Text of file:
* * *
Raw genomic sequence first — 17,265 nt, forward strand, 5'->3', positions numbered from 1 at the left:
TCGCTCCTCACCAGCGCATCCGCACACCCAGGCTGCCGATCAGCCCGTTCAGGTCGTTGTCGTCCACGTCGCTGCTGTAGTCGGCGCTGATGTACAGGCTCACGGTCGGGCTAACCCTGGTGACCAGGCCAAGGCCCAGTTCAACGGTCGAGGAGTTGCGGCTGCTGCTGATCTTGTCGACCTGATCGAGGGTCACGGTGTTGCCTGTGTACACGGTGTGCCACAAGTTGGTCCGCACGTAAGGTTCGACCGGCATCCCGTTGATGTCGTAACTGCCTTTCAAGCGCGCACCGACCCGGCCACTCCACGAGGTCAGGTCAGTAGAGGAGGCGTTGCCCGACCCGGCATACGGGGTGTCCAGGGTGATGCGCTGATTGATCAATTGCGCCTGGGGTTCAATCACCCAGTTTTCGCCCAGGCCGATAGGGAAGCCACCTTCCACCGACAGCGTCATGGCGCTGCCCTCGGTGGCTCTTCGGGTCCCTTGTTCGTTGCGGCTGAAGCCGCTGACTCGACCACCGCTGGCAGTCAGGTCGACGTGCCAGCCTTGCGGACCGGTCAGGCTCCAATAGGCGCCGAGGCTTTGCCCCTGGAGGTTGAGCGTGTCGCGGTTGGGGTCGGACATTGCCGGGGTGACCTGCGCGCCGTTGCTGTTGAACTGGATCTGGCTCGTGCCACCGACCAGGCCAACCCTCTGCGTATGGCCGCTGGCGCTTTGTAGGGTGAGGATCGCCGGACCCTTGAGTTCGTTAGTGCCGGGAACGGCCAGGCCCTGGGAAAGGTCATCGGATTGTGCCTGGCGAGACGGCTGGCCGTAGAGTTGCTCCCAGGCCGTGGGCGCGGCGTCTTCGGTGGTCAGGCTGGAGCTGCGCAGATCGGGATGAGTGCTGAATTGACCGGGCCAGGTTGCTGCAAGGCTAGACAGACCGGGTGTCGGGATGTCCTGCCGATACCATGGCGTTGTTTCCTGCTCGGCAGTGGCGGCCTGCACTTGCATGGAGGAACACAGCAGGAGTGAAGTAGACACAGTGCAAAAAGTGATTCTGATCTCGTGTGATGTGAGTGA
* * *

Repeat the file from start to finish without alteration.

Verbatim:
Raw genomic sequence first — 17,265 nt, forward strand, 5'->3', positions numbered from 1 at the left:
TCGCTCCTCACCAGCGCATCCGCACACCCAGGCTGCCGATCAGCCCGTTCAGGTCGTTGTCGTCCACGTCGCTGCTGTAGTCGGCGCTGATGTACAGGCTCACGGTCGGGCTAACCCTGGTGACCAGGCCAAGGCCCAGTTCAACGGTCGAGGAGTTGCGGCTGCTGCTGATCTTGTCGACCTGATCGAGGGTCACGGTGTTGCCTGTGTACACGGTGTGCCACAAGTTGGTCCGCACGTAAGGTTCGACCGGCATCCCGTTGATGTCGTAACTGCCTTTCAAGCGCGCACCGACCCGGCCACTCCACGAGGTCAGGTCAGTAGAGGAGGCGTTGCCCGACCCGGCATACGGGGTGTCCAGGGTGATGCGCTGATTGATCAATTGCGCCTGGGGTTCAATCACCCAGTTTTCGCCCAGGCCGATAGGGAAGCCACCTTCCACCGACAGCGTCATGGCGCTGCCCTCGGTGGCTCTTCGGGTCCCTTGTTCGTTGCGGCTGAAGCCGCTGACTCGACCACCGCTGGCAGTCAGGTCGACGTGCCAGCCTTGCGGACCGGTCAGGCTCCAATAGGCGCCGAGGCTTTGCCCCTGGAGGTTGAGCGTGTCGCGGTTGGGGTCGGACATTGCCGGGGTGACCTGCGCGCCGTTGCTGTTGAACTGGATCTGGCTCGTGCCACCGACCAGGCCAACCCTCTGCGTATGGCCGCTGGCGCTTTGTAGGGTGAGGATCGCCGGACCCTTGAGTTCGTTAGTGCCGGGAACGGCCAGGCCCTGGGAAAGGTCATCGGATTGTGCCTGGCGAGACGGCTGGCCGTAGAGTTGCTCCCAGGCCGTGGGCGCGGCGTCTTCGGTGGTCAGGCTGGAGCTGCGCAGATCGGGATGAGTGCTGAATTGACCGGGCCAGGTTGCTGCAAGGCTAGACAGACCGGGTGTCGGGATGTCCTGCCGATACCATGGCGTTGTTTCCTGCTCGGCAGTGGCGGCCTGCACTTGCATGGAGGAACACAGCAGGAGTGAAGTAGACACAGTGCAAAAAGTGATTCTGATCTCGTGTGATGTGAGTGA